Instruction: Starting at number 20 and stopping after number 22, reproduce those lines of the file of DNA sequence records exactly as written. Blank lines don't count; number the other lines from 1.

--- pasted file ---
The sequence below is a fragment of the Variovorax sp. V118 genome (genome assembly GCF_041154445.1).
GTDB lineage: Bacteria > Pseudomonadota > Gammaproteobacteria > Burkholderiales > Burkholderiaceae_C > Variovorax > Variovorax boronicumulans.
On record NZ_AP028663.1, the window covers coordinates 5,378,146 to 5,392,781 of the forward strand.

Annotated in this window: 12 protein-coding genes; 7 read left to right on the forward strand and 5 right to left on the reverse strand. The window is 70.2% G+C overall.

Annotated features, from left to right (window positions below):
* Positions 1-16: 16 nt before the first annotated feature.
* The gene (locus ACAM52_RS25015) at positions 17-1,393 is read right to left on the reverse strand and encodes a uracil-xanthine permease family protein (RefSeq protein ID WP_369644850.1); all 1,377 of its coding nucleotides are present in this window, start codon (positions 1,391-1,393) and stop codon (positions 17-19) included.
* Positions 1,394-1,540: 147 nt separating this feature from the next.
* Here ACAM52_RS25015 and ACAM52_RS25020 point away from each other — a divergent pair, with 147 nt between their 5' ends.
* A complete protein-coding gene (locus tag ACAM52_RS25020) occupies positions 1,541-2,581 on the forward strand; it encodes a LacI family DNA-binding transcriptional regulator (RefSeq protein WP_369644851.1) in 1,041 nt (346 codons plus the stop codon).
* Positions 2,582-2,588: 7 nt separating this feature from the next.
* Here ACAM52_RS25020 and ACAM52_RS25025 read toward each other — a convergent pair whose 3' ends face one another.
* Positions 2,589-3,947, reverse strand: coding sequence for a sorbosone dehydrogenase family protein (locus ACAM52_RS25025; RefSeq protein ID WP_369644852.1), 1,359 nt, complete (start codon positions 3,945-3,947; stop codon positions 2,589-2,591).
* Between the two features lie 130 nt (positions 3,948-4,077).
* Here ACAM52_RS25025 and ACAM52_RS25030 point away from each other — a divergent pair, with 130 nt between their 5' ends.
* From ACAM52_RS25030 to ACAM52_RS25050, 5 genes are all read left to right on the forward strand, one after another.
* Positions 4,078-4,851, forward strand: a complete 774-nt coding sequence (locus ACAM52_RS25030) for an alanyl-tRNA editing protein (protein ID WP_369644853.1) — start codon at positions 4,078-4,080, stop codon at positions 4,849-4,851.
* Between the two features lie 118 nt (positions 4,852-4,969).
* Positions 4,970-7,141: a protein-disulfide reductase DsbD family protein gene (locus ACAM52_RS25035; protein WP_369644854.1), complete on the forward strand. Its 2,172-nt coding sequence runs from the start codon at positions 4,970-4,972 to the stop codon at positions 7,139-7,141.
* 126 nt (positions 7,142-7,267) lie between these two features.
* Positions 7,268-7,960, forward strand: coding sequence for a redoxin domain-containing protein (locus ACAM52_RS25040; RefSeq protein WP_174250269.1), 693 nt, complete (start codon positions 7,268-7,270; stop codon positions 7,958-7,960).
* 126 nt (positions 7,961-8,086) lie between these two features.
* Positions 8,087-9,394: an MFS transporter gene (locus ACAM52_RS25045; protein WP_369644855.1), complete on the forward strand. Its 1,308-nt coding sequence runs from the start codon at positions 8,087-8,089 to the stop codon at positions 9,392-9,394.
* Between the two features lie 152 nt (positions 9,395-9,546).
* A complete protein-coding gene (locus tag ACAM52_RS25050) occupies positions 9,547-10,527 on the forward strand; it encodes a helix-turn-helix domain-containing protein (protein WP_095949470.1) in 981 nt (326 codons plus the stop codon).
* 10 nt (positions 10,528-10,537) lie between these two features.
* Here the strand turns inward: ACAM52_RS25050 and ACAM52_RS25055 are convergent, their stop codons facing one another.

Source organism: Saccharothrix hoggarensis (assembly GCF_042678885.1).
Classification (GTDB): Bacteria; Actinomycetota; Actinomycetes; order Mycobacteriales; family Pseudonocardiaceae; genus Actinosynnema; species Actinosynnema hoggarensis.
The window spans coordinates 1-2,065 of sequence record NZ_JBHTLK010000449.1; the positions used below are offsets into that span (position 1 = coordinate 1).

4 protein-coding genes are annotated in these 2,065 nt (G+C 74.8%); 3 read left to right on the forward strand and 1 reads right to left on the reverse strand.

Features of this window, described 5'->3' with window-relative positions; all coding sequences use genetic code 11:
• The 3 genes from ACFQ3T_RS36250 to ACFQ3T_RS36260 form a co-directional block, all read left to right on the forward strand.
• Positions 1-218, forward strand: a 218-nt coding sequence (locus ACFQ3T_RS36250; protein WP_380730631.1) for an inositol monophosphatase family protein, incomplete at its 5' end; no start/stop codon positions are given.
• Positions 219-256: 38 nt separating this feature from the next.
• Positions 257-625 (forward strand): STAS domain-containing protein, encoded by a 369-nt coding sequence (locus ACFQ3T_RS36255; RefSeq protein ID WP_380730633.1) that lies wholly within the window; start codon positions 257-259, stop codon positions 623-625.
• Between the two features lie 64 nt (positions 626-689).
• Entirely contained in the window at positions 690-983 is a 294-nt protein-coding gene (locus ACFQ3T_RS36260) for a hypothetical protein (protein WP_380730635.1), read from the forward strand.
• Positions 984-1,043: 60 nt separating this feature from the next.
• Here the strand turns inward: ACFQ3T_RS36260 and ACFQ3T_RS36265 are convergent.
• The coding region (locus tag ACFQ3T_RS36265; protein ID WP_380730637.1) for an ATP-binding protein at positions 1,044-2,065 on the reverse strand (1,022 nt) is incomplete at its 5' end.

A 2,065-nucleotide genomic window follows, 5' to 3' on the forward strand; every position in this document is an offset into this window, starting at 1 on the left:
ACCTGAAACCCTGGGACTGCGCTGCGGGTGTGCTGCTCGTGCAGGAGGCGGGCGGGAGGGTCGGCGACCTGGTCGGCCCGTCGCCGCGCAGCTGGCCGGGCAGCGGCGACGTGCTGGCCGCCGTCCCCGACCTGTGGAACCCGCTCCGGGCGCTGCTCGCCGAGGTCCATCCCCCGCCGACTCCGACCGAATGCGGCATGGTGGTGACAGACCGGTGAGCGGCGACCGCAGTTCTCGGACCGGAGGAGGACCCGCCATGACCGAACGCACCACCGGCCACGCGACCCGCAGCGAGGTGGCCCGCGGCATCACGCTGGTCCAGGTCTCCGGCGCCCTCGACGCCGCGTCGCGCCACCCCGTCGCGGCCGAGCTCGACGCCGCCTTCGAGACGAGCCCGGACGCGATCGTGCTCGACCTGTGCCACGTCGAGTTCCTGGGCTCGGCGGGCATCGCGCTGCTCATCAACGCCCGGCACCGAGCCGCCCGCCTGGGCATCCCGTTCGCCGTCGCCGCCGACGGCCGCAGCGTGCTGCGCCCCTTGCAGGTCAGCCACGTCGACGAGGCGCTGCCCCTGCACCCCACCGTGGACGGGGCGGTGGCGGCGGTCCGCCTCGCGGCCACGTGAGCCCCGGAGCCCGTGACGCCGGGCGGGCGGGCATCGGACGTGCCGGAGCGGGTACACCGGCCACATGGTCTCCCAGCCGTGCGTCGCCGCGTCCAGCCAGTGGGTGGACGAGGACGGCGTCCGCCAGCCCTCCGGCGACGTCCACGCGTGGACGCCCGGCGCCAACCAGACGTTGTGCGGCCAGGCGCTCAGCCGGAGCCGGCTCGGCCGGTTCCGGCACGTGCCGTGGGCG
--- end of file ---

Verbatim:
* 126 nt (positions 7,142-7,267) lie between these two features.
* Positions 7,268-7,960, forward strand: coding sequence for a redoxin domain-containing protein (locus ACAM52_RS25040; RefSeq protein WP_174250269.1), 693 nt, complete (start codon positions 7,268-7,270; stop codon positions 7,958-7,960).
* 126 nt (positions 7,961-8,086) lie between these two features.